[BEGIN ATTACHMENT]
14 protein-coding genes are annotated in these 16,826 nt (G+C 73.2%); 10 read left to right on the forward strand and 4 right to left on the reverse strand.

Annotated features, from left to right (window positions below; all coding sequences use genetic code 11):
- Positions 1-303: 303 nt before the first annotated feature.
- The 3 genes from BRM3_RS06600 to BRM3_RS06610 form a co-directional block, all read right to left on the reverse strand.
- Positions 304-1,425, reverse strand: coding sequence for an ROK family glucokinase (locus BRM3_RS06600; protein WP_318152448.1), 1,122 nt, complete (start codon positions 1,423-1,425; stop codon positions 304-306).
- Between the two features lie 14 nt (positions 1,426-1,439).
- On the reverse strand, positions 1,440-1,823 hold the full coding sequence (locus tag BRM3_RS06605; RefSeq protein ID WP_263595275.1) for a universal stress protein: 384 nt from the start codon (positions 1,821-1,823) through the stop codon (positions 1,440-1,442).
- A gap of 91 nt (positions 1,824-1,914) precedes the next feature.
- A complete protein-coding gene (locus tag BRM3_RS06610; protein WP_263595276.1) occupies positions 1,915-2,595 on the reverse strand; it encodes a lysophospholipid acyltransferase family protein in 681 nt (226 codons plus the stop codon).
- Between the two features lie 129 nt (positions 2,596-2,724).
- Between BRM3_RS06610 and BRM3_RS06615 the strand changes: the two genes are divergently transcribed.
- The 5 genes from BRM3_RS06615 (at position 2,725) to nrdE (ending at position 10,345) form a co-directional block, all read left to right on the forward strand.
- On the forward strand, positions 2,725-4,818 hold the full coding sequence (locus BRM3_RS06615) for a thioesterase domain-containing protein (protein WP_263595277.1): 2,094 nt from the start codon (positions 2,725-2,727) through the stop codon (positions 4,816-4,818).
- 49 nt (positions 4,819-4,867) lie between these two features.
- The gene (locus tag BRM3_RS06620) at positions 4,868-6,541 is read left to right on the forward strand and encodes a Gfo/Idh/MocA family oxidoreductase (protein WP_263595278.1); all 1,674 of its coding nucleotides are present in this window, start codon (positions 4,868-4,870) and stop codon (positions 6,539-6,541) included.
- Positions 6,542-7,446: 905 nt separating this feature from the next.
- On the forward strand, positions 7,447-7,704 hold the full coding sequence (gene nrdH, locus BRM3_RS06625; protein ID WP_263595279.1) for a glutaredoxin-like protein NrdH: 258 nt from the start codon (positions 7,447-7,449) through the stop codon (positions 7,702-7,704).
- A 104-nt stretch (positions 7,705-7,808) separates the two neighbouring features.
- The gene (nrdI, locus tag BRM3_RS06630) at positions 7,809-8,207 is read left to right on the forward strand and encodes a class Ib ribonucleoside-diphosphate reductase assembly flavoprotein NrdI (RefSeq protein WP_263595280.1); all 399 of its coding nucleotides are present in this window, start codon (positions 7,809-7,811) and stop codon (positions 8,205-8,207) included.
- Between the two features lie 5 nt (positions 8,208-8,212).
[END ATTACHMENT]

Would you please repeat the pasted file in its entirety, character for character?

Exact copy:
14 protein-coding genes are annotated in these 16,826 nt (G+C 73.2%); 10 read left to right on the forward strand and 4 right to left on the reverse strand.

Annotated features, from left to right (window positions below; all coding sequences use genetic code 11):
- Positions 1-303: 303 nt before the first annotated feature.
- The 3 genes from BRM3_RS06600 to BRM3_RS06610 form a co-directional block, all read right to left on the reverse strand.
- Positions 304-1,425, reverse strand: coding sequence for an ROK family glucokinase (locus BRM3_RS06600; protein WP_318152448.1), 1,122 nt, complete (start codon positions 1,423-1,425; stop codon positions 304-306).
- Between the two features lie 14 nt (positions 1,426-1,439).
- On the reverse strand, positions 1,440-1,823 hold the full coding sequence (locus tag BRM3_RS06605; RefSeq protein ID WP_263595275.1) for a universal stress protein: 384 nt from the start codon (positions 1,821-1,823) through the stop codon (positions 1,440-1,442).
- A gap of 91 nt (positions 1,824-1,914) precedes the next feature.
- A complete protein-coding gene (locus tag BRM3_RS06610; protein WP_263595276.1) occupies positions 1,915-2,595 on the reverse strand; it encodes a lysophospholipid acyltransferase family protein in 681 nt (226 codons plus the stop codon).
- Between the two features lie 129 nt (positions 2,596-2,724).
- Between BRM3_RS06610 and BRM3_RS06615 the strand changes: the two genes are divergently transcribed.
- The 5 genes from BRM3_RS06615 (at position 2,725) to nrdE (ending at position 10,345) form a co-directional block, all read left to right on the forward strand.
- On the forward strand, positions 2,725-4,818 hold the full coding sequence (locus BRM3_RS06615) for a thioesterase domain-containing protein (protein WP_263595277.1): 2,094 nt from the start codon (positions 2,725-2,727) through the stop codon (positions 4,816-4,818).
- 49 nt (positions 4,819-4,867) lie between these two features.
- The gene (locus tag BRM3_RS06620) at positions 4,868-6,541 is read left to right on the forward strand and encodes a Gfo/Idh/MocA family oxidoreductase (protein WP_263595278.1); all 1,674 of its coding nucleotides are present in this window, start codon (positions 4,868-4,870) and stop codon (positions 6,539-6,541) included.
- Positions 6,542-7,446: 905 nt separating this feature from the next.
- On the forward strand, positions 7,447-7,704 hold the full coding sequence (gene nrdH, locus BRM3_RS06625; protein ID WP_263595279.1) for a glutaredoxin-like protein NrdH: 258 nt from the start codon (positions 7,447-7,449) through the stop codon (positions 7,702-7,704).
- A 104-nt stretch (positions 7,705-7,808) separates the two neighbouring features.
- The gene (nrdI, locus tag BRM3_RS06630) at positions 7,809-8,207 is read left to right on the forward strand and encodes a class Ib ribonucleoside-diphosphate reductase assembly flavoprotein NrdI (RefSeq protein WP_263595280.1); all 399 of its coding nucleotides are present in this window, start codon (positions 7,809-7,811) and stop codon (positions 8,205-8,207) included.
- Between the two features lie 5 nt (positions 8,208-8,212).